careful and elaborate burial procedures clearly indicate. Herodotus tells
us that he wrote down what the Egyptians told him; but when they spoke,
what did he hear? Since he did not know Egyptian, his informants could
have been Greeks living in the Greek colony of Naucratis in the Nile Delta,
or Egyptians who knew some Greek. How well-informed were his informants?
On the question of origins, at least, it seems that neither group had any
more than a superficial understanding of the other's culture. Perhaps someone
explained to him about the Egyptian "modes of existence," in
which a human being could manifest itself both materially, or immaterially,
as ka or ba or a name, and that death was not an end, but
a threshold leading to a new form of life. Belief in these varied modes
of existence required that bodies be preserved after death, hence the Egyptian
practice of mummification. Greeks, on the other hand, believed that the
soul was separated from the body at death, and disposed of bodies either
by burial or cremation. In any case, there is no reason to assume that
Pythagoras or other Greeks who believed in transmigration, like the Orphics
and/or the philosopher-poet Empedocles, got their ideas from anyone else:
notions of transmigration have developed independently in other parts of
Did Plato Study in Egypt?
Plato never says in any of his writings that he went to Egypt, and there
is no reference to such a visit in the semi-biographical Seventh Epistle.
But in his dialogues he refers to some Egyptian myths and customs. Plato,
of course, was not a historian, and the rather superficial knowledge of
Egypt displayed in his dialogues, along with vague chronology, is more
characteristic of historical fiction than of history. In fact, anecdotes
about his visit to Egypt only turn up in writers of the later Hellenistic
period. What better way to explain his several references to Egypt than
to assume that the author had some first-hand knowledge of the customs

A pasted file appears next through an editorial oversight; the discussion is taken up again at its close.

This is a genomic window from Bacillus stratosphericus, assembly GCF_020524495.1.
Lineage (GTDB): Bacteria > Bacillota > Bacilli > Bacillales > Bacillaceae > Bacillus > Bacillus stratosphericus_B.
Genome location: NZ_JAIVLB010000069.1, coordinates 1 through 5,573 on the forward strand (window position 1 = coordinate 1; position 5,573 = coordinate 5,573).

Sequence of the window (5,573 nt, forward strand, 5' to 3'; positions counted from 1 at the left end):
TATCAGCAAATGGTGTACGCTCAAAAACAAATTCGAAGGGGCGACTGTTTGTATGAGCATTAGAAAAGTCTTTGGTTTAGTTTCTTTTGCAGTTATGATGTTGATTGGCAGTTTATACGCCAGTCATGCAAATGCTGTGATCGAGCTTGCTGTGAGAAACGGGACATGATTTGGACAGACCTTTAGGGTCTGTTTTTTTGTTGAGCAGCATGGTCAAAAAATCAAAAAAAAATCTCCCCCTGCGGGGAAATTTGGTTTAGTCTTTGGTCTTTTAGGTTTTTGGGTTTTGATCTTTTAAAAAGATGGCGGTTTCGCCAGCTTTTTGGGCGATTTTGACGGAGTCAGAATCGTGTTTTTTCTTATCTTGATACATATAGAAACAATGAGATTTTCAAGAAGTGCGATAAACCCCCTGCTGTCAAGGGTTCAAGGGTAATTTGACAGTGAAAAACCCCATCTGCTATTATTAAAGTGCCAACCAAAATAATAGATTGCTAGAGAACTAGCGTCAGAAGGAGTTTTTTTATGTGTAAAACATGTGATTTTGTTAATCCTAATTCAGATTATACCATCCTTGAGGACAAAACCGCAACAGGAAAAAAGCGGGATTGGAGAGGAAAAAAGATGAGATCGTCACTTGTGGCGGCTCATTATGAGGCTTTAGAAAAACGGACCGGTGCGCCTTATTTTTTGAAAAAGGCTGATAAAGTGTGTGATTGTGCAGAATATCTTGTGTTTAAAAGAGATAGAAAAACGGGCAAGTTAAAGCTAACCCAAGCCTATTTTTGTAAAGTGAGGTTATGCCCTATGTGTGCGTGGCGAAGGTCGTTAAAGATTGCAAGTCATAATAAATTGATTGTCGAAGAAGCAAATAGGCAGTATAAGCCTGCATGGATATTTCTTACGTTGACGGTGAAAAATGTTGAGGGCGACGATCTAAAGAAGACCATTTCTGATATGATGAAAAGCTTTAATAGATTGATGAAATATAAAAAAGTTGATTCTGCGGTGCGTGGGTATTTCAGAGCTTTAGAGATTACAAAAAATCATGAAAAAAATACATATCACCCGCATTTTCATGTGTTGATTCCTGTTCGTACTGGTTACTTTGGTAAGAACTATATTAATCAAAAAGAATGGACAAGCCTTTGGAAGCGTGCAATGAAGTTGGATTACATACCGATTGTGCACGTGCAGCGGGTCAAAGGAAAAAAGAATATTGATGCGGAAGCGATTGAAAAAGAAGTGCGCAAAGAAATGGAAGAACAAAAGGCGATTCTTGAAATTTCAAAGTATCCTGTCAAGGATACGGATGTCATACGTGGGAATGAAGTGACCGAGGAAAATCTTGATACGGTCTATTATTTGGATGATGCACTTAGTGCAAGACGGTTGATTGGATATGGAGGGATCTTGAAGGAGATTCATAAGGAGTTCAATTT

he describes? For authors dating from the fourth century and earlier, ancient
biographers were compelled to use as their principal source material the
author's own works. Later biographers add details to the story of Plato's
Egyptian travels in order to provide aetiologies for the "Egyptian"
reference in his writings. The most ironic anecdote of all is preserved
by Clement of Alexandria: Plato studied in Egypt with Hermes the "Thrice
Great" (Trismegistus). This is tantamount to saying that Plato studied
with himself after his death. The works of Hermes could not have
been written without the conceptual vocabulary developed by Plato and Aristotle,
and is deeply influenced not just by Plato, but by the writings of Neoplatonist
philosophers in the early centuries AD. In any case, whoever these teachers
were, Plato seems never to have learned from them anything that is characteristically
Egyptian, at least so far as we know about Egyptian theology from Egyptian
sources. Instead, Plato's notion of the Egyptians remains similar to that
of other Athenians; he did not so much change the Athenian notion of Egyptian
culture as enrich and idealize it, so that it could provide a dramatic
and instructive contrast with Athenian customs in his dialogues.
Was there ever such a thing as an "Egyptian
Even after nineteenth-century scholars had shown that the reports of
Greek visitors to Egypt misunderstood and misrepresented what they saw,
the myth that Greek philosophy derived from Egypt is still in circulation.
The notion of an Egyptian legacy was preserved in the literature and ritual
of Freemasonry. It was from that source that Afrocentrists learned about